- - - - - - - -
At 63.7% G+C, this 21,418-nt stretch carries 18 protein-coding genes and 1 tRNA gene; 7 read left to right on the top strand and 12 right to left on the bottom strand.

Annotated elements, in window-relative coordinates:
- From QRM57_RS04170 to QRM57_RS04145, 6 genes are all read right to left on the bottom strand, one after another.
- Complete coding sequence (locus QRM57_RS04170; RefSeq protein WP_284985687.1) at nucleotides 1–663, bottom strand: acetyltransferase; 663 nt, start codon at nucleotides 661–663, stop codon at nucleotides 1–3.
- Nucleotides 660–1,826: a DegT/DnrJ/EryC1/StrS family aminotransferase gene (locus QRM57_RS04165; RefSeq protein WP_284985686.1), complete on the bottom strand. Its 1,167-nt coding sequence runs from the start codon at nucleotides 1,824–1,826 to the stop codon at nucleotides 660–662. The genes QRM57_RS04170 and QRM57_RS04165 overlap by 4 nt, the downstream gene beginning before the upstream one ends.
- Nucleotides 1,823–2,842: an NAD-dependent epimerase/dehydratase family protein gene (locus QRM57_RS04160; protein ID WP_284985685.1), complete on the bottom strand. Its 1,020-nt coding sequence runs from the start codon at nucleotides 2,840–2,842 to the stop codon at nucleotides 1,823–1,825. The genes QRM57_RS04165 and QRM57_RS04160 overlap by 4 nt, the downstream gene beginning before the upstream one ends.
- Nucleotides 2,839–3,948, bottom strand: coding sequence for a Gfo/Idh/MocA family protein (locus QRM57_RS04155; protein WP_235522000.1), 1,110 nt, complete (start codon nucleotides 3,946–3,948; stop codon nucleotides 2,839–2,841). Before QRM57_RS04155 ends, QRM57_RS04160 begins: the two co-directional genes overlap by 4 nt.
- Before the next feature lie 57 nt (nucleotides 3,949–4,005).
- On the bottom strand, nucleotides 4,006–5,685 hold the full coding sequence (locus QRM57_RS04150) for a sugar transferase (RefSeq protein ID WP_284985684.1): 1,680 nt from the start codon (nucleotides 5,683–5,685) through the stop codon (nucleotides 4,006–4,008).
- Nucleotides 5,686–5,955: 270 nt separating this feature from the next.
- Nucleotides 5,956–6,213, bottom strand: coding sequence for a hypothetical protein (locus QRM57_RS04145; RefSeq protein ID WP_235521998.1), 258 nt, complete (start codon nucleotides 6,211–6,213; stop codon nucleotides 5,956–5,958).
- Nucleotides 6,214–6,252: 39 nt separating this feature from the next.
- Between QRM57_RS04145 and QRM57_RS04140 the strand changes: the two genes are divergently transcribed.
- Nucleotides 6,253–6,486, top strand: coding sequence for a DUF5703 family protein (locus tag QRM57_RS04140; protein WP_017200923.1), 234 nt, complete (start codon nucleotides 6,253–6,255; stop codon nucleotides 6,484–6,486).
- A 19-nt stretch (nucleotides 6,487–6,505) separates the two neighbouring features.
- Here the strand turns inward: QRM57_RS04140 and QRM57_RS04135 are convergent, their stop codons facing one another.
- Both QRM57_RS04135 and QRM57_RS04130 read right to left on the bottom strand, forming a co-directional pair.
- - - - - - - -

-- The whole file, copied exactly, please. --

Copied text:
At 63.7% G+C, this 21,418-nt stretch carries 18 protein-coding genes and 1 tRNA gene; 7 read left to right on the top strand and 12 right to left on the bottom strand.

Annotated elements, in window-relative coordinates:
- From QRM57_RS04170 to QRM57_RS04145, 6 genes are all read right to left on the bottom strand, one after another.
- Complete coding sequence (locus QRM57_RS04170; RefSeq protein WP_284985687.1) at nucleotides 1–663, bottom strand: acetyltransferase; 663 nt, start codon at nucleotides 661–663, stop codon at nucleotides 1–3.
- Nucleotides 660–1,826: a DegT/DnrJ/EryC1/StrS family aminotransferase gene (locus QRM57_RS04165; RefSeq protein WP_284985686.1), complete on the bottom strand. Its 1,167-nt coding sequence runs from the start codon at nucleotides 1,824–1,826 to the stop codon at nucleotides 660–662. The genes QRM57_RS04170 and QRM57_RS04165 overlap by 4 nt, the downstream gene beginning before the upstream one ends.
- Nucleotides 1,823–2,842: an NAD-dependent epimerase/dehydratase family protein gene (locus QRM57_RS04160; protein ID WP_284985685.1), complete on the bottom strand. Its 1,020-nt coding sequence runs from the start codon at nucleotides 2,840–2,842 to the stop codon at nucleotides 1,823–1,825. The genes QRM57_RS04165 and QRM57_RS04160 overlap by 4 nt, the downstream gene beginning before the upstream one ends.
- Nucleotides 2,839–3,948, bottom strand: coding sequence for a Gfo/Idh/MocA family protein (locus QRM57_RS04155; protein WP_235522000.1), 1,110 nt, complete (start codon nucleotides 3,946–3,948; stop codon nucleotides 2,839–2,841). Before QRM57_RS04155 ends, QRM57_RS04160 begins: the two co-directional genes overlap by 4 nt.
- Before the next feature lie 57 nt (nucleotides 3,949–4,005).
- On the bottom strand, nucleotides 4,006–5,685 hold the full coding sequence (locus QRM57_RS04150) for a sugar transferase (RefSeq protein ID WP_284985684.1): 1,680 nt from the start codon (nucleotides 5,683–5,685) through the stop codon (nucleotides 4,006–4,008).
- Nucleotides 5,686–5,955: 270 nt separating this feature from the next.
- Nucleotides 5,956–6,213, bottom strand: coding sequence for a hypothetical protein (locus QRM57_RS04145; RefSeq protein ID WP_235521998.1), 258 nt, complete (start codon nucleotides 6,211–6,213; stop codon nucleotides 5,956–5,958).
- Nucleotides 6,214–6,252: 39 nt separating this feature from the next.
- Between QRM57_RS04145 and QRM57_RS04140 the strand changes: the two genes are divergently transcribed.
- Nucleotides 6,253–6,486, top strand: coding sequence for a DUF5703 family protein (locus tag QRM57_RS04140; protein WP_017200923.1), 234 nt, complete (start codon nucleotides 6,253–6,255; stop codon nucleotides 6,484–6,486).
- A 19-nt stretch (nucleotides 6,487–6,505) separates the two neighbouring features.
- Here the strand turns inward: QRM57_RS04140 and QRM57_RS04135 are convergent, their stop codons facing one another.
- Both QRM57_RS04135 and QRM57_RS04130 read right to left on the bottom strand, forming a co-directional pair.